I can only say, when i was learning to play the guitar, i used to play it for hours on end everyday, and yes after a while you hit a wall of bordem i suppose, it all seems more like a chore than pleasure..and i still get like that here and there on the uke..
I find as suggested, 1) pack it away for a week untill you feel the urge to play, 2) Relax and be happy that you have reached a certain level on the uke and think how much somepeople struggle to get half as far on it as you have.. 3) Jam with some one if you can, i always find that although i might not play so complex stuff when jamming with others its just more fun and you learn and play some interesting stuff sometimes.. 4) Remember that lots of other musicians hit walls when playing/progressing.. It will all come good in the end..
The most important thing is not to stress about it as playing any instrument is ment to be fun above all else..

Keep on strummin, (maybe not for a week though.lol)

Mandarb
11-02-2010, 03:07 AM
So, you are looking for something to break you out of your uke rut - well, you need one more post to become a Senior Member. Everything changes at that point. Seriously though, some more time on the forums might help you find the inspiration you ar looking for - reading about new ukes, new techniques, spending time with people that share the same passion, etc.

lindydanny
11-02-2010, 03:15 AM
Common problem with anything artistic. I get it sometimes too.

I've found two methods that help me break the rut: First and least effective is trying a new "style" of music for a while. Even picking something that you generally aren't fond of listening to can sometimes kick you into better playing and more passion for the instrument.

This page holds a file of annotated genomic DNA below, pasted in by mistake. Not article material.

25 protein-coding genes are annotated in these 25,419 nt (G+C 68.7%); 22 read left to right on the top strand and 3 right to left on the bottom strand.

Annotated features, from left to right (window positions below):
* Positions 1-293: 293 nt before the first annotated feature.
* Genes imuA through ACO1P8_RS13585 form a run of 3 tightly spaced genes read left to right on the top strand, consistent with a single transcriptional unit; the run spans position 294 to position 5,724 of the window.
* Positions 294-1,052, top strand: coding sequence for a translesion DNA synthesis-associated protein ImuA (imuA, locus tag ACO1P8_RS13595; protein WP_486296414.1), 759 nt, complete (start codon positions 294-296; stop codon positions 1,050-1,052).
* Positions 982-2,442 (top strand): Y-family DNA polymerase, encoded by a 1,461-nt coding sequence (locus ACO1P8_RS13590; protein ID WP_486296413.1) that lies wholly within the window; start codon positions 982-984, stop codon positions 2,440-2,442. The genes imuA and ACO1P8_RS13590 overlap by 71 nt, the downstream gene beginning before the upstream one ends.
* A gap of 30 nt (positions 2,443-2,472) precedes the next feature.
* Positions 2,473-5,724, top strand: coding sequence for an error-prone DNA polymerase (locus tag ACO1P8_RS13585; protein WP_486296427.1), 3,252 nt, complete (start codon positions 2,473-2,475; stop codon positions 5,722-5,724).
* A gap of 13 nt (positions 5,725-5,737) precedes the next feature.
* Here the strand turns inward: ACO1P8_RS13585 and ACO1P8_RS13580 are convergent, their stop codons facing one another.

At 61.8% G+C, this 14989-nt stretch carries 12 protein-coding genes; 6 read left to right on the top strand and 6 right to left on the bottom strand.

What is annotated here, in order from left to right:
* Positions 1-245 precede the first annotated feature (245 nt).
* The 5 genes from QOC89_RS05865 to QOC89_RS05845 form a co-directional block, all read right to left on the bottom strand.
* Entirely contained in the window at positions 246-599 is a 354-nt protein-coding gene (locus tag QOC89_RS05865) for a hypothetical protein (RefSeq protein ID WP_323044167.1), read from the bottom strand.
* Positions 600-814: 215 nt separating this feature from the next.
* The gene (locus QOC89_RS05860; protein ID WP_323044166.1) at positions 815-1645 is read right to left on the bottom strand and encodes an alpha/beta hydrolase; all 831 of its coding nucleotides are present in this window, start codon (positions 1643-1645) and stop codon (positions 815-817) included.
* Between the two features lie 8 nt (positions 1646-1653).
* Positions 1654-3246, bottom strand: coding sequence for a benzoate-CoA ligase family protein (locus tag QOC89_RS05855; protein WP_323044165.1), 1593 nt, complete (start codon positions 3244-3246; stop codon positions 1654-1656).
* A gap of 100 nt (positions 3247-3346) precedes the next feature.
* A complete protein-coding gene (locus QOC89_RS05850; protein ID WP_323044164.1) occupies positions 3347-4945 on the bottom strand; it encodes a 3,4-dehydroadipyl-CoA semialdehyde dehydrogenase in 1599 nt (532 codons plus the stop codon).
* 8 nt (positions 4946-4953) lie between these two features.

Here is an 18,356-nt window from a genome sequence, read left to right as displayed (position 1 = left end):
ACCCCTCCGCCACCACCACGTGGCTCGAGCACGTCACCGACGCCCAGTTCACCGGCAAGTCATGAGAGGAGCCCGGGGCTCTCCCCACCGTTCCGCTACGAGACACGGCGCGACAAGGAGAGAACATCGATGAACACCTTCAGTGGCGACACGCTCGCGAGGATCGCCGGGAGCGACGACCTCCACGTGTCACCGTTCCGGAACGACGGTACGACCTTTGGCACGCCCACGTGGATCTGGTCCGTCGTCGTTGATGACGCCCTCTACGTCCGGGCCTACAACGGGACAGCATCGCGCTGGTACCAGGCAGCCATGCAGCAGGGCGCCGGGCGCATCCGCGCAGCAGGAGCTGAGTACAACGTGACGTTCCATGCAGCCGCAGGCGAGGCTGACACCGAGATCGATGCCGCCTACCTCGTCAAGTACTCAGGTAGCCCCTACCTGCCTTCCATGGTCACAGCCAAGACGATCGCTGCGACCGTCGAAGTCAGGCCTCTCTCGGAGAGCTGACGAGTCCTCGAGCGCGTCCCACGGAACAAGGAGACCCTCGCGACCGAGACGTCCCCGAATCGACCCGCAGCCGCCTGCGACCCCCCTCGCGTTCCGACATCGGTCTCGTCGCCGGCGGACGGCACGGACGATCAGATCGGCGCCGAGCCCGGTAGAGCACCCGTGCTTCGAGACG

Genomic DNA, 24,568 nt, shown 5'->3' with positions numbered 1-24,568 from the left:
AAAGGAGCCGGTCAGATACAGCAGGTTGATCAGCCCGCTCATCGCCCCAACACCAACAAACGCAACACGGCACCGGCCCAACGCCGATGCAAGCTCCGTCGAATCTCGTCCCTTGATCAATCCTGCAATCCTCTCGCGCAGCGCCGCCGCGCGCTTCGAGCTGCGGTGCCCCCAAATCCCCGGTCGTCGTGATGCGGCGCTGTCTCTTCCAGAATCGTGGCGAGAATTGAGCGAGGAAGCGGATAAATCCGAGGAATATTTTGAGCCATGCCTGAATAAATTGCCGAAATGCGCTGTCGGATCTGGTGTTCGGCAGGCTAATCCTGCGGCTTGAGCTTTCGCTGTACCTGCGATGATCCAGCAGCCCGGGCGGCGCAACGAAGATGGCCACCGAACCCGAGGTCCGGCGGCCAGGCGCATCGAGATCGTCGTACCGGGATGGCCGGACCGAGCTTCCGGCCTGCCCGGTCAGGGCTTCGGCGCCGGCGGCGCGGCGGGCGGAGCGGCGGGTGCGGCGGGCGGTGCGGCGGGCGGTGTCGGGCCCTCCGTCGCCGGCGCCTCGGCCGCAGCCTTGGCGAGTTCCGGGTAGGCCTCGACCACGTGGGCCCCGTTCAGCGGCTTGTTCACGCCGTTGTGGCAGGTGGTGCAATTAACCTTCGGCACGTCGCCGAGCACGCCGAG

The second, and most effective approach, is to restrain yourself from playing at all for a set amount of time. I was in a horrible rut playing guitar until I went on vacation for two weeks and didn't have one. When I got back, I was totally phsych'd up about playing and I learned a ton in a couple weeks. It may sound corny, but it works for me.

Lastly (and I didn't count this because it can be cost prohibitive) try learning a new instrument. Pickup a harmonica or a concertina or something equally inexpensive, hokey, and easy to learn. Play it only for a while... Either you will go back to your uke and be thankful, or you will find a new love and get really good at that!

~DB

savethecheerleader
11-02-2010, 04:13 AM
As lindydanny mentioned, I was going to say to try to mess around in a different style of music. Heck, trying taking pop songs and making them into cool covers. Sometimes seeing things from a different angle can help even if it's completely different. As someone else also mentioned, a break can do a lot of good too.

GX9901
11-02-2010, 05:19 AM
I've been playing for a year now and I love playing the uke. Itís an instrument I'm very passionate about, and through my job, my love for it has only grown.

Unfortunately, I'm in a Rut.